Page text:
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To expect not to be a single parent at the weekends as well as during the week!

(18 Posts)
rubyloopy Tue 26-Aug-08 09:14:14

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TheCrackFox Tue 26-Aug-08 09:19:43

He is taking the piss but, in fairness, you are letting him.

You need a weekend with the girls. Just let him get on with it and for God's sake do not leave him a list of instructions, let him work it our for himself.

ihatebikerides Tue 26-Aug-08 09:22:13

Think you need to Have A Talk. Soon. YANBU. Don't foreget you work hard during the week too, but seems it's 24/7 for you whereas he has the weekends off. Bit of task reassignment due, I reckon. And don't ask him to "help out." It's his job too.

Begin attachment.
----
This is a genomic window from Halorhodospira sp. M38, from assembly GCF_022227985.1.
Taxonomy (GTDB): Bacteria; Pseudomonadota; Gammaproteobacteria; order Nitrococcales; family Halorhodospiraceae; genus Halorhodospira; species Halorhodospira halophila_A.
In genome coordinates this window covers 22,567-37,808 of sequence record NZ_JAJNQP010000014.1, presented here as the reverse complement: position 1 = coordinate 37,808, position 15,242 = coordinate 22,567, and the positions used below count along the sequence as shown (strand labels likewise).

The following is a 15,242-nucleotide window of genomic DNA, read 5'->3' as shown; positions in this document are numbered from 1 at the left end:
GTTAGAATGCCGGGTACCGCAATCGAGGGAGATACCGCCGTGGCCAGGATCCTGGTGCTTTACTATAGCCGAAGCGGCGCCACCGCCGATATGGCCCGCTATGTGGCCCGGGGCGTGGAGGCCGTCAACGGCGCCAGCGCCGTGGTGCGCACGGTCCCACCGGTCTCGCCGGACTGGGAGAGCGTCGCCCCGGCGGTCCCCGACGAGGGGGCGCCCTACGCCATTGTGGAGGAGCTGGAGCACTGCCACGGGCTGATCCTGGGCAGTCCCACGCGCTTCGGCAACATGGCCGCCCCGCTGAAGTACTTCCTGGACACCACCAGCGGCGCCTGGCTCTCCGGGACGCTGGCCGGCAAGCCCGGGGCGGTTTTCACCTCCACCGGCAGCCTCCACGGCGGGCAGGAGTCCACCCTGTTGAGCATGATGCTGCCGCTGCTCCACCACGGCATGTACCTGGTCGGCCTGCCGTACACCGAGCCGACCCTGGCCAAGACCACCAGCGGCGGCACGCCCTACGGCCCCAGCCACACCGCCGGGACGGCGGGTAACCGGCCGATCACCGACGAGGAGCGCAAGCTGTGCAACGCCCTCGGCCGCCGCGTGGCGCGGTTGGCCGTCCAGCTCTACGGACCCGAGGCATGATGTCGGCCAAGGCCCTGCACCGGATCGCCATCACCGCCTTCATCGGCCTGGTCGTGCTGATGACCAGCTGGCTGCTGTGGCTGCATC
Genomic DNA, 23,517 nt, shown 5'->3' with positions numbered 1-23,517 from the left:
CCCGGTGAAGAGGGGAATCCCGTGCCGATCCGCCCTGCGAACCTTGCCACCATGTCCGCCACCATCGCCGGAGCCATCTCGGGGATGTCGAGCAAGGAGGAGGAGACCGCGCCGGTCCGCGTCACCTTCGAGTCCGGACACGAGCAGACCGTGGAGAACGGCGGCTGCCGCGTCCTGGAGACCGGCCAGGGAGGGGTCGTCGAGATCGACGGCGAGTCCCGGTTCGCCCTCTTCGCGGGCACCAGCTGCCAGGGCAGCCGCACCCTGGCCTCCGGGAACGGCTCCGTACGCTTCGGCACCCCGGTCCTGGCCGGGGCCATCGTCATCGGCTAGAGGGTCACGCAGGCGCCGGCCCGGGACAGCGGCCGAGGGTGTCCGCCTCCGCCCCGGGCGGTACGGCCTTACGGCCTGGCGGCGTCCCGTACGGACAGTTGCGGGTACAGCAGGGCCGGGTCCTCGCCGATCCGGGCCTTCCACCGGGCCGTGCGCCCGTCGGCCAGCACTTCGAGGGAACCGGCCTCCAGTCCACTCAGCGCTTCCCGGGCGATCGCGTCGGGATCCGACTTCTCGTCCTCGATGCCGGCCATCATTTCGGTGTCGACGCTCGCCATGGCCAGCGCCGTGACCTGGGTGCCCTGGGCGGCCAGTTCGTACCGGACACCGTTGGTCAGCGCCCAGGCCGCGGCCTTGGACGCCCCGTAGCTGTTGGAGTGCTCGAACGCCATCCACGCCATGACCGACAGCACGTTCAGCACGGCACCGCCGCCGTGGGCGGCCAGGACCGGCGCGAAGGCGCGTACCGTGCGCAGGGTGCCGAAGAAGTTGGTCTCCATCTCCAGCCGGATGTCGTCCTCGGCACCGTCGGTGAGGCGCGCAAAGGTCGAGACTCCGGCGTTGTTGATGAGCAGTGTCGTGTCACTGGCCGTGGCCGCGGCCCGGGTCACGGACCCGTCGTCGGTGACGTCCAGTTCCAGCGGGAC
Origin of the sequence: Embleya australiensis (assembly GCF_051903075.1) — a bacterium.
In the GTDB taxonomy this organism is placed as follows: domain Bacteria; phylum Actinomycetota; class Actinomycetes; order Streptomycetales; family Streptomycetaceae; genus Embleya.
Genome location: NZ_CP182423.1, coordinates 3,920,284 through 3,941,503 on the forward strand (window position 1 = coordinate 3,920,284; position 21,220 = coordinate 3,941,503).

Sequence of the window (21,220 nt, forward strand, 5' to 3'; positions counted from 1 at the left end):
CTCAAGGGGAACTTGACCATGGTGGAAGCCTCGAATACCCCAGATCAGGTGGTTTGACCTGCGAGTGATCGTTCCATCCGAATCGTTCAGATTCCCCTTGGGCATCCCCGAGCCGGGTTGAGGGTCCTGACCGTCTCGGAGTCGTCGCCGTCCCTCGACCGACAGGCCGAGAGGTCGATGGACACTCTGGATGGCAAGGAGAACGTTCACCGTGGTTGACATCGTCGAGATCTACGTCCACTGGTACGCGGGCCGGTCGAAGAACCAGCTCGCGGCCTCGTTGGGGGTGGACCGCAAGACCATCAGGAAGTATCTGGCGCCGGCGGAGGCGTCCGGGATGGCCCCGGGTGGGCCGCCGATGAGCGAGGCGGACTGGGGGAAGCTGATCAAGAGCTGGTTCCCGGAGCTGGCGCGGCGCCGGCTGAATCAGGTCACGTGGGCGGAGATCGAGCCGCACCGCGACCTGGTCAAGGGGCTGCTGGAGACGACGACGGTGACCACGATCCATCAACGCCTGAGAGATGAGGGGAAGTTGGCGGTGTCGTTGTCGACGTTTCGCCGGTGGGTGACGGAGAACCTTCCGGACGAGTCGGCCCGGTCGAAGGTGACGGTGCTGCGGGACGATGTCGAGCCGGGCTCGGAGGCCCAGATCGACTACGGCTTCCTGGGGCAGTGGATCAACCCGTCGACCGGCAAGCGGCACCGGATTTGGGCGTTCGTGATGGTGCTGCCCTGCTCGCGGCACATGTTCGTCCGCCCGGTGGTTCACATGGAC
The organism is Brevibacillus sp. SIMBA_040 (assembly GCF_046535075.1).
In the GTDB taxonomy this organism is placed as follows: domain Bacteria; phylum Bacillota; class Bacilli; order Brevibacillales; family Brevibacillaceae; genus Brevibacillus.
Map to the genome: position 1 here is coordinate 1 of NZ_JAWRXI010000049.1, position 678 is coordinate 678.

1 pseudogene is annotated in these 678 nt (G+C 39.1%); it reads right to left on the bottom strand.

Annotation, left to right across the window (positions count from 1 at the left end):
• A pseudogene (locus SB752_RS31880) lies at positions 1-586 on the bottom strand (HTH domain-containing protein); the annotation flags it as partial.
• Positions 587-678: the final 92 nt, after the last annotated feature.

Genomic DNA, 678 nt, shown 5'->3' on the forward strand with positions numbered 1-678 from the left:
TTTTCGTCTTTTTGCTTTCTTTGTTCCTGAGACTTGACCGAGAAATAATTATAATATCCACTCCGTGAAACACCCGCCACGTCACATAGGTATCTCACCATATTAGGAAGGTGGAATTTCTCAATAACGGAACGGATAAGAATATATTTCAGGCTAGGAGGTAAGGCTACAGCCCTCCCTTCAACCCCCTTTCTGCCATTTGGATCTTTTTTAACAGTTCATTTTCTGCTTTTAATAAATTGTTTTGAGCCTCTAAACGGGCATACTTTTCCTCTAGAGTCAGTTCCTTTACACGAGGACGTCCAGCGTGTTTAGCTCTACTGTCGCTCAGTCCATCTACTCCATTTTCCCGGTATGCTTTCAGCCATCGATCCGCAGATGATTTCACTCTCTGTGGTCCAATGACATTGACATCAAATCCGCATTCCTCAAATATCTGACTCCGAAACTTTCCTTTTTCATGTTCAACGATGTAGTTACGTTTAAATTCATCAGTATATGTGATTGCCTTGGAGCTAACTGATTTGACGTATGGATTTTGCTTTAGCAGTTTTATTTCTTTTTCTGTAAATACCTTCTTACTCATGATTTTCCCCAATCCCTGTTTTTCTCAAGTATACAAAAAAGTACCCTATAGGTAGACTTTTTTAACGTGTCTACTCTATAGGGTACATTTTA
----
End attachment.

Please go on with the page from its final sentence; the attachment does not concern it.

potoroo Tue 26-Aug-08 09:22:56

Ruby, I feel your pain....and I also hate 'nagging'. DH is usually quite reasonable, but will come and talk to me while I am working and I have to say 'could you stack the dishwasher' or 'could you help me hang out the clothes' at the same time.

I have come to the conclusion that men sometimes don't actually see what needs to be done and actually need a list, or at least some direction.

It's really important that you talk to him - it might not be that he deliberately ignores what you are doing, but has got used to it. But if you don't talk to him, you will get more angry which won't help.

Perhaps make a list of chores? Divide them up or share them? Ask him how he would like them to be done - get his input. But don't let it go on, and definetely don't assume that he will pick up the slack if you stop... that doesn't usually work.

LazyLinePainterJane Tue 26-Aug-08 09:28:46

Well, you have 2 options. You can stop letting this happen and talk to him, or you can let it fester and then divorce him in 10 years when you can't stand him any more.

rubyloopy Tue 26-Aug-08 09:31:07

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slavemum Tue 26-Aug-08 09:34:02

Ruby, think you may have my husband!